As the days went by, horrific stories of how men were killed, women raped, children orphaned, houses looted kept flowing in. The good thing was Dad was at home always. He worked with the Ministry of Kuwait, at the ship port in Jaleeb Shuwaikh. Now, with the ship ports and airports shut down, he dint have work.
But mom was on call 24 hours a day. She was a nurse at Ibn Sina hospital and worked for the Ministry of Health. We begged mom to stay back. But she never heeded. Every day morning, she would get ready for work. The moment she wore her nurse’s cap, she would turn to us and tell us in a matter-of-fact tone that she was now a nurse, and not our mother (Is that what they call Multiple Personality Disorder?) She’d go on about the Nurse’s oath and Florence Nightingale (sounded more like Greek and Latin to us).
Eventually, we figured out that nursing was a profession where one was made to promise that the patients will be given more importance than one’s own children.
One of the best things the war taught me was how to be a good sales person. Kuwaiti Dinar, which once held the highest exchange rate, was now as valuable as a piece of paper. We needed money. And the only way we could get it was by selling our furniture, cutlery, clothes, shoes, books and even toys.
Every morning, we sorted our household items into avoidable, necessary and unavoidable. The avoidable stuff was packed and off we went to sell them. People – Engineers, doctors, clerks sat like vendors, by the road side with their stuff littered into a huge pile. These were bought by local Iraqi people who had come into Kuwait. Most of them were illiterate. We heard stories of how a family had sold their washing machine and got into trouble because the lot who bought it from them, said no ‘pictures’ could be seen when switched on. (They mistook it for a TV apparently!)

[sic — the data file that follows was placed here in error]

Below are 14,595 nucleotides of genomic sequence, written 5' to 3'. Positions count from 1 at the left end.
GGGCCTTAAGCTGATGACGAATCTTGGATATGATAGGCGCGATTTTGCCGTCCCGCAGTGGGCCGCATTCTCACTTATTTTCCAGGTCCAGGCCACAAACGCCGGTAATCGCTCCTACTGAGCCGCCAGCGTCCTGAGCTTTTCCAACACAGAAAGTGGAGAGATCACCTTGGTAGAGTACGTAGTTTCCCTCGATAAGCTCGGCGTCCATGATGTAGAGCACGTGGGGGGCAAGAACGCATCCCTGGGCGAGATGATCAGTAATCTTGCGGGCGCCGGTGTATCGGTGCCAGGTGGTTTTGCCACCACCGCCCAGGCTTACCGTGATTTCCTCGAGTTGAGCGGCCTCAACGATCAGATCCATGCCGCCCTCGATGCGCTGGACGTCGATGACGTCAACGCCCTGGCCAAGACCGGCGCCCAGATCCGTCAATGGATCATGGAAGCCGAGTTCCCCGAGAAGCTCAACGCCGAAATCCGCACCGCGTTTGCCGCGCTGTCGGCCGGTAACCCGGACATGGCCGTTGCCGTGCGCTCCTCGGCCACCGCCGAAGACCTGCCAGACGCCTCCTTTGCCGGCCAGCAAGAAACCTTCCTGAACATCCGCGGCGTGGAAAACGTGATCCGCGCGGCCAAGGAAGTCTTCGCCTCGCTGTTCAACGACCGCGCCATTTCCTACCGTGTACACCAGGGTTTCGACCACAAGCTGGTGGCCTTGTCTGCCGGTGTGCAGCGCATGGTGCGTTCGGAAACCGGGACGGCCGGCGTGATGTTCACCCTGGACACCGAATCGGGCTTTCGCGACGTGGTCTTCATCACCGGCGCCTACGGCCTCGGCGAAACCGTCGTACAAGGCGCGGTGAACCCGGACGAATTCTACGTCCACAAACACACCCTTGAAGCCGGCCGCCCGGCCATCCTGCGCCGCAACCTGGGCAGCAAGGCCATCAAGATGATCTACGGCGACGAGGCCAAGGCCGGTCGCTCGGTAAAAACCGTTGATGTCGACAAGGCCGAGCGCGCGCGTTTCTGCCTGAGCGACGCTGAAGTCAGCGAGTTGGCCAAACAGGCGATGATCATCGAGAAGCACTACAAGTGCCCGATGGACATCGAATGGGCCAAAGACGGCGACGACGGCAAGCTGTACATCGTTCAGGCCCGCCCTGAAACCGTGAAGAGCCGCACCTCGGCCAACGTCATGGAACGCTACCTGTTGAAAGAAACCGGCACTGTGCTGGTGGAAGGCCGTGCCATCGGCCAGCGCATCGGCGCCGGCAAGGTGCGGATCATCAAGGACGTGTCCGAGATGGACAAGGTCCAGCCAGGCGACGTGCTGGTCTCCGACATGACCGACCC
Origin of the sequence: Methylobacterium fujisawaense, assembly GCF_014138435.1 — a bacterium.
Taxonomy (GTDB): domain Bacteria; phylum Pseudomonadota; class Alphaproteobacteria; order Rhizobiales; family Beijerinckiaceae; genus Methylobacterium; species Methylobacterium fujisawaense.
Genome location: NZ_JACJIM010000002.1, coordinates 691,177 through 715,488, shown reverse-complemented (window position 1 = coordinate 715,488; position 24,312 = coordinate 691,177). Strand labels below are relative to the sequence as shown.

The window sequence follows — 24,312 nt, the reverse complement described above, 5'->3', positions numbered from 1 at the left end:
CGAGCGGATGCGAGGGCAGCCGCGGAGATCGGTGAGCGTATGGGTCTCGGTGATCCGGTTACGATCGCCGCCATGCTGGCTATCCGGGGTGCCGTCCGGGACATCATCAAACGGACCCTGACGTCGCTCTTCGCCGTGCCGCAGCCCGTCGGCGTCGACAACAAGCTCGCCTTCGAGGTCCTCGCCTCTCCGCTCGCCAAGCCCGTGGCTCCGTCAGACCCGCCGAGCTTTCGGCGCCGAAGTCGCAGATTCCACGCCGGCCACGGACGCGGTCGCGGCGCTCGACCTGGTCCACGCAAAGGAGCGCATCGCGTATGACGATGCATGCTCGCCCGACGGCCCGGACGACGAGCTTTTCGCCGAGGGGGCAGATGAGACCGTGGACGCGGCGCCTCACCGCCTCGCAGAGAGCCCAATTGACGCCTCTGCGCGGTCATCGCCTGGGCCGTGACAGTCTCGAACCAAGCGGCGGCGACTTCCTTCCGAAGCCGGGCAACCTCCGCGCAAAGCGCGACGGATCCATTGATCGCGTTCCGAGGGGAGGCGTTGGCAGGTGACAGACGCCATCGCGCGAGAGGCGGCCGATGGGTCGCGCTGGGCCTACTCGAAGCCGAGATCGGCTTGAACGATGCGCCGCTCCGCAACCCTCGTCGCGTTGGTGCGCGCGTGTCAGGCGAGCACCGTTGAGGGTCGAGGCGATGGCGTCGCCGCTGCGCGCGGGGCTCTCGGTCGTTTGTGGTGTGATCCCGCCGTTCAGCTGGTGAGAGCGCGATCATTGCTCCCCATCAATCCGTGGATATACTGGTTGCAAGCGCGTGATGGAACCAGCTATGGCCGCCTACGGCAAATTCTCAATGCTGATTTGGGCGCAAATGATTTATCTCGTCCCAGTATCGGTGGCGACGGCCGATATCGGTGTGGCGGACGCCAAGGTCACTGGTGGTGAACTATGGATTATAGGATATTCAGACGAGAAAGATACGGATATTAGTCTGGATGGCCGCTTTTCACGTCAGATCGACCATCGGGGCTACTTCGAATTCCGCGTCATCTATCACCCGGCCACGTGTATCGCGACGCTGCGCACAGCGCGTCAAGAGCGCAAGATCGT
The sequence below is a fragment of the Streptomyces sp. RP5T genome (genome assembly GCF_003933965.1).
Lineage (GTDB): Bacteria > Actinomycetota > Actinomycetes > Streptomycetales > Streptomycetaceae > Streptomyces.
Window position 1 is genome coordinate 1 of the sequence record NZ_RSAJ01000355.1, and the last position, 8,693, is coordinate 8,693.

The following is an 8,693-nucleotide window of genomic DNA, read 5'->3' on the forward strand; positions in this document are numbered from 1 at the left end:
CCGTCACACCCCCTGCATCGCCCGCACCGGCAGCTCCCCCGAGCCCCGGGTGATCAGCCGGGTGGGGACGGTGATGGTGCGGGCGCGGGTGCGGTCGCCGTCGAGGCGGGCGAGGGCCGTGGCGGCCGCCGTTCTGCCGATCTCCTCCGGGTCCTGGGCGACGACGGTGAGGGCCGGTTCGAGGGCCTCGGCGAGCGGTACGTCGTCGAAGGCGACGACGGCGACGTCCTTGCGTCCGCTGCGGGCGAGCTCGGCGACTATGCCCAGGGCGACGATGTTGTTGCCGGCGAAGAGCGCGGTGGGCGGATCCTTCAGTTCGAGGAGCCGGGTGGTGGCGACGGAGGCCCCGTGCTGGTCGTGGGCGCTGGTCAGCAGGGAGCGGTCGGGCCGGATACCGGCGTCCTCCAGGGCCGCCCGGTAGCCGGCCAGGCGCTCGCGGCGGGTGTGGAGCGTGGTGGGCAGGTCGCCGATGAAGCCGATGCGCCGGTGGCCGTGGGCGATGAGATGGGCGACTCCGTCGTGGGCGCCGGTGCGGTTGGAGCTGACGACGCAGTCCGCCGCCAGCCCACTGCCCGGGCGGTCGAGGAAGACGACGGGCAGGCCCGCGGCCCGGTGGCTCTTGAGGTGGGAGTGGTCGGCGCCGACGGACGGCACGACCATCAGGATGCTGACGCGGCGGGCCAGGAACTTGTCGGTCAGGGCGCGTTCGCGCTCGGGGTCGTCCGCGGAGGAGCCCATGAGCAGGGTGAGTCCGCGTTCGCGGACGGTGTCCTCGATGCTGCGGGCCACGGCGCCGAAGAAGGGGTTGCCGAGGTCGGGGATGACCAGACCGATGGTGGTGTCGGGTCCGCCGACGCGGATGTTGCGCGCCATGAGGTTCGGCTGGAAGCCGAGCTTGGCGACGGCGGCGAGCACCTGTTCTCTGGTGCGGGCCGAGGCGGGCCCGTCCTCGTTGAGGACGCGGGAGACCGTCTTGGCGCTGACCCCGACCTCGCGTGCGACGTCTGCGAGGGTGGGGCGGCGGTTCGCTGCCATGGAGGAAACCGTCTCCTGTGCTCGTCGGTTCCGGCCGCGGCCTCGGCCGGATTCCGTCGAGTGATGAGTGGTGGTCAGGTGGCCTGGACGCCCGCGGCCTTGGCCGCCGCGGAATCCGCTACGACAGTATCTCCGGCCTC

To us selling each item even for the pittance they fetched us, gave us more joy than it would give a sales man on achieving his yearly targets.
When we were done with the avoidable stuff, we switched to the necessary stuff. I still remember how mom kissed her refrigerator and bid farewell to her oven, with immense pain. The tears in her eyes taught me that we could actually love things that would not necessarily reciprocate and love us back. (Another war lesson learnt)
It was on one such night that we heard the knock on our door. The peep hole showed 3 Iraqi soldiers.
Mom was at work.
Our Sri Lankan maid howled and hid in the bathroom.
We three were preoccupied with Tom & Jerry.
Dad knew it would be stupid to wait. I had never seen such fear in his eyes. It might be bullets bringing down the door.
The 3 men who barged in had guns which were taller than I was. (I have always been short)
I and my elder brother were so awed by their presence that we knew Tom & Jerry could wait. We wished them in Arabic,
The men wished us back
“Wa Alaykkum Asalam”.
We asked them
“Al Hamdul Allah, Zein”.
Now, we were talking! Like men.
Dad offered them water or anything they would like to take. He showed them where the cupboard was and told them to feel at home. He assured them we hid no Kuwaitis and said they could inspect.
Meanwhile, we were busy inspecting them. I was more interested in the gun while my brother was keen on the dagger and its leather case. The men looked on for a while. I trust they had an interest on our National Panasonic TV. But perhaps the cartoon brought childhood memories and they chose to leave it with us. They smiled at us and shook hands with us. They chose to take nothing. Ours must have been the only house they left un-touched.
And in a glance, they were gone. Only to return in my memories, once in a while.